The panel was set up by President Donald Trump after he made unsubstantiated allegations that as many as 5 million people voted illegally last November. He tweeted then, "In addition to winning the Electoral College in a landslide, I won the popular vote if you deduct the millions of people who voted illegally."
As some attacked the request nationally, Cox issued a statement saying, "Similar to most states, Utah law requires voter registration records be public documents that can be obtained by any person or entity who submits an appropriate records request" — so he will provide them. He will not, however, turn over the last four digits of Social Security numbers, which are protected information.
"I assure the voters of Utah that we will only provide information that is otherwise available to the public," said Cox, a Republican. "The publicly available records do not include protected personal information like the voter's Social Security and driver license number."
Cox also said, "There has been no evidence of mass voter fraud in Utah and we look forward to helping the federal government understand the steps we have taken to ensure the security and validity of Utah's elections."
When Trump first aired his voter-fraud allegations in the election's wake, Cox decried his unsubstantiated assertions as "dangerous" and corrosive to public confidence in U.S. elections
Meanwhile, California Secretary of State Alex Padilla, a Democrat, said in a statement a day earlier, "I will not provide sensitive voter information to a commission that has already inaccurately passed judgment that millions of Californians voted illegally."
Padilla added, "California's participation would only serve to legitimize the false and already debunked claims of massive voter fraud made by the president, the vice president" and Kris Kobach, vice chairman of the panel who sent the letter, who is also the Kansas secretary of state and a vocal opponent of illegal immigration.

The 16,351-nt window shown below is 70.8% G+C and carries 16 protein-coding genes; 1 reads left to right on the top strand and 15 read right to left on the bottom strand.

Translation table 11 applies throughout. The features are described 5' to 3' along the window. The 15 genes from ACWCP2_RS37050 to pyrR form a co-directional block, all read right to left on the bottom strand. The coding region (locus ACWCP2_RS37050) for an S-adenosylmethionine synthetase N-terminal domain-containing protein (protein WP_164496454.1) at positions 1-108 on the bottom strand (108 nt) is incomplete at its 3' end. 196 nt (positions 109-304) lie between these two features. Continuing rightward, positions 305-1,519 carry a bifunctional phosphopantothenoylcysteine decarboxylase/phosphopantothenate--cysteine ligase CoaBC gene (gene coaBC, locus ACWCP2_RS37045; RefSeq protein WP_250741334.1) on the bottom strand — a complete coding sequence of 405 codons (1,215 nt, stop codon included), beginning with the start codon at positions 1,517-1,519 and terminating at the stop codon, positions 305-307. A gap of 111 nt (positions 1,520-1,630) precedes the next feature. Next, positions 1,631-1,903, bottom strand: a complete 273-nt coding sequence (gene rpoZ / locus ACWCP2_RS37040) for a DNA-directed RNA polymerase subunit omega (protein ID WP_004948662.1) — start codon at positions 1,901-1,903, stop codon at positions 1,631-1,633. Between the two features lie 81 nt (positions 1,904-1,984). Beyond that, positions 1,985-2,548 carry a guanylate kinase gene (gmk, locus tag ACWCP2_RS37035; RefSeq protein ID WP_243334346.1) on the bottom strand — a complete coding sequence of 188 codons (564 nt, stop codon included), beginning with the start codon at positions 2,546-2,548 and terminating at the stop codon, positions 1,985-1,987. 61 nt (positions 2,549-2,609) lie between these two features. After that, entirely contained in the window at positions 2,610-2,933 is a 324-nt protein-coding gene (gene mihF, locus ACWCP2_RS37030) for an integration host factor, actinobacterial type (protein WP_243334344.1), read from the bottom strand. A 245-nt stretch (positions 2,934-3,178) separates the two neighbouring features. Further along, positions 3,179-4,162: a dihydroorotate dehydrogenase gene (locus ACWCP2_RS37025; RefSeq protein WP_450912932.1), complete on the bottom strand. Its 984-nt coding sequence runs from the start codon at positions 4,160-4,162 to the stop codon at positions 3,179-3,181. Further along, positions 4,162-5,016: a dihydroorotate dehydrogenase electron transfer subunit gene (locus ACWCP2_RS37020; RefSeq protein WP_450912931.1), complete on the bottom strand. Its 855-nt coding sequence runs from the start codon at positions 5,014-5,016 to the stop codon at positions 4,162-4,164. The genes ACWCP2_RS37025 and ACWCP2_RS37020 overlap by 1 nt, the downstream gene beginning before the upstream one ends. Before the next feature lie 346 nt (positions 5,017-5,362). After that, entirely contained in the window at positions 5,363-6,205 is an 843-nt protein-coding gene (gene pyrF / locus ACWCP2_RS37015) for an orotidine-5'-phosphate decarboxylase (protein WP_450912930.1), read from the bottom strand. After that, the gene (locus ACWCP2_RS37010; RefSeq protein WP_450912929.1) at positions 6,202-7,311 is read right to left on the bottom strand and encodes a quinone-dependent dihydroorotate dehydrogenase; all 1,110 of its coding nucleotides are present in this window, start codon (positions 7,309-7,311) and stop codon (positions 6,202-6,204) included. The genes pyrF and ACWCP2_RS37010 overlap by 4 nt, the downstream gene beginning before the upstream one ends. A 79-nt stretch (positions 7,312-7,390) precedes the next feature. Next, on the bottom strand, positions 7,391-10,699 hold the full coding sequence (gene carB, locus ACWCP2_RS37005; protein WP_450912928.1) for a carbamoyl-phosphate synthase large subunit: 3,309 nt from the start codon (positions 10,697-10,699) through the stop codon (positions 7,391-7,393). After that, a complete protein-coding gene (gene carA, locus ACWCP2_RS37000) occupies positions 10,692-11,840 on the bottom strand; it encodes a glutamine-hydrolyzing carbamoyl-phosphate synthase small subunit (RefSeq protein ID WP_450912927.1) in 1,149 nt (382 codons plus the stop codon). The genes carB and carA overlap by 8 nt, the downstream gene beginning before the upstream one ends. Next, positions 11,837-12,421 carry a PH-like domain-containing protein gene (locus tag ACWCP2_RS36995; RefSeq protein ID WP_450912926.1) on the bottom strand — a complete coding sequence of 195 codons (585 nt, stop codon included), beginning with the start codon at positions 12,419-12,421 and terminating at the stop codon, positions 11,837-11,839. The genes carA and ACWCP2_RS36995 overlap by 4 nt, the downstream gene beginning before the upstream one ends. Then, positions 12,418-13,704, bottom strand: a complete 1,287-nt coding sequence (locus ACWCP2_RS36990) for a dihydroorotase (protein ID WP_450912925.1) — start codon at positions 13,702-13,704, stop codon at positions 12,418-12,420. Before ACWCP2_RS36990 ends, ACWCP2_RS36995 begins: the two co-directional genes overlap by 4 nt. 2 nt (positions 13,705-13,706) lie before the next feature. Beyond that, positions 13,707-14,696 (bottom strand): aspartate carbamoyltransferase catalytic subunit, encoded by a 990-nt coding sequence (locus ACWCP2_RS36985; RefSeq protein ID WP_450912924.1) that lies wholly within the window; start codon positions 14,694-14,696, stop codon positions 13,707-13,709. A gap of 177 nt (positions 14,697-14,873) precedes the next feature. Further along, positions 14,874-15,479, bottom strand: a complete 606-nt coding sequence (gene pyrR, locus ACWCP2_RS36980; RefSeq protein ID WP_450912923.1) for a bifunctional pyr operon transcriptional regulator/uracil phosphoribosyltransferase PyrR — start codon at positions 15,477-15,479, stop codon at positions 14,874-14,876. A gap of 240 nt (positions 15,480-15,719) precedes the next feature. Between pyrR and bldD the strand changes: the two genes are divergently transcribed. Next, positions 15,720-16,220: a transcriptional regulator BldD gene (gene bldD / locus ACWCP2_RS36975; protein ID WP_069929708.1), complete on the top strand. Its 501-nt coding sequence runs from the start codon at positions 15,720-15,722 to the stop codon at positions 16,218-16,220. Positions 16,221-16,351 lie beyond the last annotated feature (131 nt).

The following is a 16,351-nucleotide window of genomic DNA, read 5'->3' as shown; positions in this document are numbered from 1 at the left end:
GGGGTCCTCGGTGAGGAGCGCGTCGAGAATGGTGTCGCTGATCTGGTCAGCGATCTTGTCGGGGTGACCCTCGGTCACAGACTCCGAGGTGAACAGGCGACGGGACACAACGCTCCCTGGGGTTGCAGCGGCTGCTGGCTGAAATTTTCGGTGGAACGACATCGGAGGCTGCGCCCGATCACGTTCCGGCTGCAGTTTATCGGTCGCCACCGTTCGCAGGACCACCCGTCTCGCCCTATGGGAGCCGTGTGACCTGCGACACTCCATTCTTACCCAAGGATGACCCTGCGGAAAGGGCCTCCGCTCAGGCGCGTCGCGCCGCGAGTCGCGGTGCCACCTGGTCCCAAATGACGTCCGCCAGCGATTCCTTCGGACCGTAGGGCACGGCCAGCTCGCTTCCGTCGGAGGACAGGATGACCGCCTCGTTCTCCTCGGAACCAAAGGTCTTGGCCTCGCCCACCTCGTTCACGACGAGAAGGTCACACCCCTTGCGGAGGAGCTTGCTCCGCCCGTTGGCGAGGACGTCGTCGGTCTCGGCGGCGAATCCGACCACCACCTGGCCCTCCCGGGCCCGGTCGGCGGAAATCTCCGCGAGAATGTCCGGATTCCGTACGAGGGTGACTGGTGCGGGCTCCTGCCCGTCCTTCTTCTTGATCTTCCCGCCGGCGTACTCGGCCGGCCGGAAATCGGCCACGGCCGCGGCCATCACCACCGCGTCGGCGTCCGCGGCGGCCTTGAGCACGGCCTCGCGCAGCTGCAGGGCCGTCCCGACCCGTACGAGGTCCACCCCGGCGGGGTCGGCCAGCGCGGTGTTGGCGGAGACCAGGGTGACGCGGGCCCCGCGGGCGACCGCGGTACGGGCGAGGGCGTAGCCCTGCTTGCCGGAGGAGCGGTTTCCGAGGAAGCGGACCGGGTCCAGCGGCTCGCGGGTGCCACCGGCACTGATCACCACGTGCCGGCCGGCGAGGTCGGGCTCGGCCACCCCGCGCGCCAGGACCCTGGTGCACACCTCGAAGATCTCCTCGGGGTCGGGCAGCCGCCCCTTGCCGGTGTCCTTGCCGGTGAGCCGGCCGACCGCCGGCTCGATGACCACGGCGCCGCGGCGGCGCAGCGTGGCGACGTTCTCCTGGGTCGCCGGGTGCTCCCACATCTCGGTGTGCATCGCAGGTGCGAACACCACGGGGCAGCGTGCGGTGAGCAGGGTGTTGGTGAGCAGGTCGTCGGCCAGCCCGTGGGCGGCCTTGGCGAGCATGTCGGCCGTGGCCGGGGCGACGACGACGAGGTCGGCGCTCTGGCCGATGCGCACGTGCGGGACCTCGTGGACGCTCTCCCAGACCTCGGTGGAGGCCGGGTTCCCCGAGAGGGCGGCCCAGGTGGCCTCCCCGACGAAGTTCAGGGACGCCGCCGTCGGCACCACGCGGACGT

Connecticut Secretary of State Denise Merrill, a Democrat, issued a statement attacking Kobach, and questioned why he and the commission are seeking the data.
"Given Secretary Kobach's history, we find it very difficult to have confidence in the work of this commission," she said, adding that Kobach "has a lengthy record of illegally disenfranchising eligible voters in Kansas" and listed some court cases involved.
Kobach did not say in his letter exactly why the commission seeks the state's voter rolls, other than they are needed to "fully analyze vulnerabilities and issues related to voter registration and voting."
However, Kobach has advocated comparing state voter rolls with other government databases to identify noncitizens or others who cannot legally register. Civil rights groups worry such comparisons often lead to error and that legitimate voters may be removed from rolls.
Like Trump, Kobach has been quoted saying he believes a million Americans or more voted illegally in the presidential election last year.
Vanita Gupta, president and CEO of The Leadership Conference on Civil and Human Rights, tweeted that Vice President Mike "Pence and Kobach are laying the groundwork for voter suppression, plain & simple."
Karen Hobert Flynn, president of Common Cause, called the commission and its request "nothing more than a partisan attempt to manipulate our voting processes that will make it harder for eligible Americans to vote."
Utah Democratic Party Chairwoman Daisy Thomas also attacked the request for voter information.